MTT assay

3-(4,5-dimethylthiazol-2-yl)-2,5-diphenyltetrazolium bromide (MTT) assay was performed to examine GC cell viability. GC cells and RPMI-1640 medium were seeded into 48-well plates at a density of 5 × 103 cells/well and incubated for 24 h, 48 h, 72 h, and 96 h at 37 °C with 5% CO2. Then, MTT solution was added to incubate for another 4 h. Finally, enzyme-linked immunoassay was applied for measuring the absorbance at the OD 490 nm using the Multiskan Plate Reader (Thermo Fisher Scientific, Inc.).

Transwell invasion and migration assay

The capacity of GC cells’ invasion and migration treated with miR-489 mimic, or inhibitor was detected with Transwell chambers (8 μm pore diameter, Corning, USA). Cells were put into the upper chamber of the plate at a density of 1 × 105 cells with Matrigel (Franklin Lakes, NJ, USA). RPMI1640 mixed with 10% FBS was added into the lower chambers. After 24 h incubation, GC cells were passed through the polycarbonate membrane and fixed with 4% paraformaldehyde and stained with crystal violet, respectively. Under the CX-31 (Olympus, Tokyo, Japan), we counted from five fields in × 200 magnification. In vitro migration assay, it has no need for Matrigel.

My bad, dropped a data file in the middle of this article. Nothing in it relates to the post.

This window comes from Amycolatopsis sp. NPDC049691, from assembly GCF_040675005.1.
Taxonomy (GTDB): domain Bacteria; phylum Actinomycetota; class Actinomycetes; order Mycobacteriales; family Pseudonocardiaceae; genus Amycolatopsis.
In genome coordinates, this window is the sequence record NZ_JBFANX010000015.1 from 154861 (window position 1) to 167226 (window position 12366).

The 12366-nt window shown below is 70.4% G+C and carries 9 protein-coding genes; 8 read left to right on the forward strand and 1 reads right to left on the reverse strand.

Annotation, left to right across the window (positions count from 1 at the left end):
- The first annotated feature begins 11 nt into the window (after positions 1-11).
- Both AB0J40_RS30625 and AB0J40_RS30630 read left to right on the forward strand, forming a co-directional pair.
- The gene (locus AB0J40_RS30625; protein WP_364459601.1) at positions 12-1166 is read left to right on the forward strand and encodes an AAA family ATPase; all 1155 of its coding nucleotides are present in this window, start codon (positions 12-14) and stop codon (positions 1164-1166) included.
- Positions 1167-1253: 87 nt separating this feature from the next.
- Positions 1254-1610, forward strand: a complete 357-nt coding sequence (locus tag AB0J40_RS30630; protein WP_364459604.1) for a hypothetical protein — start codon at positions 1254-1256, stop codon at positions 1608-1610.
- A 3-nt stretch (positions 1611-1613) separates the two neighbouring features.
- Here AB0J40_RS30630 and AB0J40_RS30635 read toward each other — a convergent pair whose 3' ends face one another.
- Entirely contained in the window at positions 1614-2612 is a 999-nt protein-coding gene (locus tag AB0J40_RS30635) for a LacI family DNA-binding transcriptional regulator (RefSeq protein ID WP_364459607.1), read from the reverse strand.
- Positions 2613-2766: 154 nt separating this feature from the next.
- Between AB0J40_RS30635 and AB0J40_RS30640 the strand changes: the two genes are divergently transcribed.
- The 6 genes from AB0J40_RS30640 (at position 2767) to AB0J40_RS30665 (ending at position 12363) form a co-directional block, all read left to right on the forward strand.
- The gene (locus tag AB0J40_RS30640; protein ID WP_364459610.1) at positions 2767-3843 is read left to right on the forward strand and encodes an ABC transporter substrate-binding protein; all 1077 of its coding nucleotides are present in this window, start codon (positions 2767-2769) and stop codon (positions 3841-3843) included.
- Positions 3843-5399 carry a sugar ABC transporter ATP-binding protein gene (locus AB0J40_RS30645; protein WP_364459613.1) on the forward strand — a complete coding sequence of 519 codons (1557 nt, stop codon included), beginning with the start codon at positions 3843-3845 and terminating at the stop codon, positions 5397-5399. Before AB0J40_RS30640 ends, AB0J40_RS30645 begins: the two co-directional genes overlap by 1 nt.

Western blot assay

We isolated the total protein samples from the cultured cells using RIPA lysis buffer supplemented with protease inhibitor (Beyotime). The concentration of the extracted protein was analyzed using BCA kit (Beyotime). The whole protein samples from cell lysates were separated by sodium dodecyl sulfate polyacrylamide gel electrophoresis system including 8–15% separation gel and 5% stacking gel, followed by electrotransferred to nitrocellulose membranes (PALL, New York, USA). After blocking with 5% skimmed milk powder for 2 h, the primary antibodies and secondary antibodies were added and incubated overnight at 4 °C and for 2 h, respectively. Finally, the enhanced chemiluminescence detection system was applied for the visual analysis. GAPDH was used as an internal control for the standardization of the proteins.